Taxpayers must submit their income tax returns by the deadline to avoid interest and penalties. The FY 2023-24 (AY 2024-25) filing date is July 31, 2024, with a late filing option until December 31, 2024. 

Is it possible to file an amended return using a different form?

There is no notification of separate ITR forms needed to file an amended return. When a taxpayer receives notification for an Assessment Year, they must provide a revised return on the ITR forms for that Assessment Year. The recently notified form ITR-U must be filed with this ITR form.

How can I get my refund of income tax if it’s past due?

You may only request a refund of income taxes when you file an ITR. On the other hand, you have until December 31st of the assessment year to file a belated return if you miss the ITR filing due date. There is a Rs. 5000 penalty for the delay.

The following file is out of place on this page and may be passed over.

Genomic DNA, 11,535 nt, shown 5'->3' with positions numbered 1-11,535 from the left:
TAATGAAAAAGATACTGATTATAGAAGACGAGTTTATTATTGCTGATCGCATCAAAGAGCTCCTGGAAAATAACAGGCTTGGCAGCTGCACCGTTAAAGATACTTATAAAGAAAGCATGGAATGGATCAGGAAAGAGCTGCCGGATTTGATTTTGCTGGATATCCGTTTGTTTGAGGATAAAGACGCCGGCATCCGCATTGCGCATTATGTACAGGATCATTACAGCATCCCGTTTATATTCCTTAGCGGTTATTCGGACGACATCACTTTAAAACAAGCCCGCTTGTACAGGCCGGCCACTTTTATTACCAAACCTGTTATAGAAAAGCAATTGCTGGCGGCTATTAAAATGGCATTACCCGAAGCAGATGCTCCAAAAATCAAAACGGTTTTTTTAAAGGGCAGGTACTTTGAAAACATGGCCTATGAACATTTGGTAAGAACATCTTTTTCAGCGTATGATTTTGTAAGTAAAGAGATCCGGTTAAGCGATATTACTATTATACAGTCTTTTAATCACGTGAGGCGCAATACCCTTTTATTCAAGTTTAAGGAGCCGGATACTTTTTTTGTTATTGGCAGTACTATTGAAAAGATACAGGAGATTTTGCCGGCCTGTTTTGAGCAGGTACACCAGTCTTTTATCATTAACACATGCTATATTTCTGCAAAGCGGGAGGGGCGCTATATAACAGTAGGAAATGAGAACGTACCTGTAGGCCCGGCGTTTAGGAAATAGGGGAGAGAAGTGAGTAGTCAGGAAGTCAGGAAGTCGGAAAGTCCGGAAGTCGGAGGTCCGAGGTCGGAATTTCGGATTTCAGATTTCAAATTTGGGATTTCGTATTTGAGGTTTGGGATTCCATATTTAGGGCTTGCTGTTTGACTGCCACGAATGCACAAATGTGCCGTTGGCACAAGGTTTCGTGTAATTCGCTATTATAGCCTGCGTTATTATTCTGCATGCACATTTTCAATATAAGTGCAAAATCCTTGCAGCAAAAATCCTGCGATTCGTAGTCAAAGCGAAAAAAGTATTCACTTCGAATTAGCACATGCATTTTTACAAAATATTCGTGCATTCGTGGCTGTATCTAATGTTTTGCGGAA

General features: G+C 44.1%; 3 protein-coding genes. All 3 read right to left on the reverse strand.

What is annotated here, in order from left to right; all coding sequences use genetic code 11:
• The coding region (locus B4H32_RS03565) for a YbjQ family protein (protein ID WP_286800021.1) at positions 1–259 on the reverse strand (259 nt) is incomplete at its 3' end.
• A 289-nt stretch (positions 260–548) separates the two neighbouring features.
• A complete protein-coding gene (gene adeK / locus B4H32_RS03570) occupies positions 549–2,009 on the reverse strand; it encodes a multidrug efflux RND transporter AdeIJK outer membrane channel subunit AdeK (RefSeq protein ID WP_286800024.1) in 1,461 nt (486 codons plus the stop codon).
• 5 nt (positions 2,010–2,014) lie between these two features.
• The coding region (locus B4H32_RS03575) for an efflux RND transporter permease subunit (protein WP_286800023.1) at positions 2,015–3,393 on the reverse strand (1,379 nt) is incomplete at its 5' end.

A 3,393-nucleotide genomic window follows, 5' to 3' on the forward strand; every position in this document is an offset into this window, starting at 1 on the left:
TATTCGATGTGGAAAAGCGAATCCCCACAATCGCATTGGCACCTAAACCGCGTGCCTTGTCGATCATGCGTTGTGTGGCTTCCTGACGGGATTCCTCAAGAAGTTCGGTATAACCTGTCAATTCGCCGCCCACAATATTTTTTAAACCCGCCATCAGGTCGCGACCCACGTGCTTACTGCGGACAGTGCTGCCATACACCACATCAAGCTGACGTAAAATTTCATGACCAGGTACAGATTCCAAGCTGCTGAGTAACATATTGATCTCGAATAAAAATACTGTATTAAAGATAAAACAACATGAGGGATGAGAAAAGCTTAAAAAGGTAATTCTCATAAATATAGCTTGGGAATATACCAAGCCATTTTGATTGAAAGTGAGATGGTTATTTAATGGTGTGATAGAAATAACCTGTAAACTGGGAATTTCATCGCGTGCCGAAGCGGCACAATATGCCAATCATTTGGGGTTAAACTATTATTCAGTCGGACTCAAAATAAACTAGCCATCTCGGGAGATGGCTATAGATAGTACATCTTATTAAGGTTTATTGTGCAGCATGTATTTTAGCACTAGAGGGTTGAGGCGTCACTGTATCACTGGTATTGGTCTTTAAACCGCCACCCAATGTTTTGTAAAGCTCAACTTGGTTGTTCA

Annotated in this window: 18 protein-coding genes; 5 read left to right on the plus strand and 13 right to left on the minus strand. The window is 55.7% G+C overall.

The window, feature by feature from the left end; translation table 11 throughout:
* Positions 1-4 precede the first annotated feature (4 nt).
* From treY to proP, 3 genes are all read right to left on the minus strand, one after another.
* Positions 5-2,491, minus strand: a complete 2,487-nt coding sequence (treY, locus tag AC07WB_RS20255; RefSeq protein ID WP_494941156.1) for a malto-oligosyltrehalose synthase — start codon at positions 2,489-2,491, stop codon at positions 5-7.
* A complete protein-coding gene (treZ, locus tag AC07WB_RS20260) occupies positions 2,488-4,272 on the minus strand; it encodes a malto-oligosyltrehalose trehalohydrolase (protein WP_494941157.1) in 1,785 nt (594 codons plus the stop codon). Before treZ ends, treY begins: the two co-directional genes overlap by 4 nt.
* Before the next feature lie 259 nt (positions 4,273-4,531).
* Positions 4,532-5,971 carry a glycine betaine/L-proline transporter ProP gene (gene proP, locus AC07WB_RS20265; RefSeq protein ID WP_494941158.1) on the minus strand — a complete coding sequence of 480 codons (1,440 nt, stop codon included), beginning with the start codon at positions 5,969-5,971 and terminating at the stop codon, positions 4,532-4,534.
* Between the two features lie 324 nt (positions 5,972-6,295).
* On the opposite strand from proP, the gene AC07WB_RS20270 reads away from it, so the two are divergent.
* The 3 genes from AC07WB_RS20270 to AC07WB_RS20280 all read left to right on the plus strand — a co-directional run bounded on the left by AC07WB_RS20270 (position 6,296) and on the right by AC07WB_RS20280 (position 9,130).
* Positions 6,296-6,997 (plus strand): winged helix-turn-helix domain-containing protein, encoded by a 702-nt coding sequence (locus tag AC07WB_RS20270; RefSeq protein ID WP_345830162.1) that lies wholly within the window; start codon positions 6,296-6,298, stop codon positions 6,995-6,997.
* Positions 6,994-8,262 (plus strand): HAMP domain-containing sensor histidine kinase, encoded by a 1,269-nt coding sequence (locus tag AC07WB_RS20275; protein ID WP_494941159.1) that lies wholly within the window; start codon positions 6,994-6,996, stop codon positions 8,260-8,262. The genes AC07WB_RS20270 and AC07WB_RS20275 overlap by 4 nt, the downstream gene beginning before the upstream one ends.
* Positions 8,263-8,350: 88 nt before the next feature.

How may income tax be paid beyond the due date?

You will still be able to file your return and pay your taxes beyond the due date if you failed to do so before. However, when submitting an ITR, there will be interest and a late filing penalty. There is a Rs.5000 penalty for the late filing of the return. The cost is Rs 1,000 if the individual’s total income is less than Rs. 5 lakhs.

Which clause in the Income Tax Act permits someone to submit their ITR after the due date?

A belated return, or one filed beyond the due date, is permitted under Section 139(4) of the tax code. There is a penalty of a maximum of Rs. 5,000 for late return submission.

How many income tax returns are amended before the due date?

Under Section 139(5), the taxpayer may use the Revised return to amend the first return that was submitted.

The amended return may be submitted using the same process as the first return. On the other hand, Section 139(5) requires the taxpayer to file the ITR. While editing the return, the full e-verification procedure must be finished.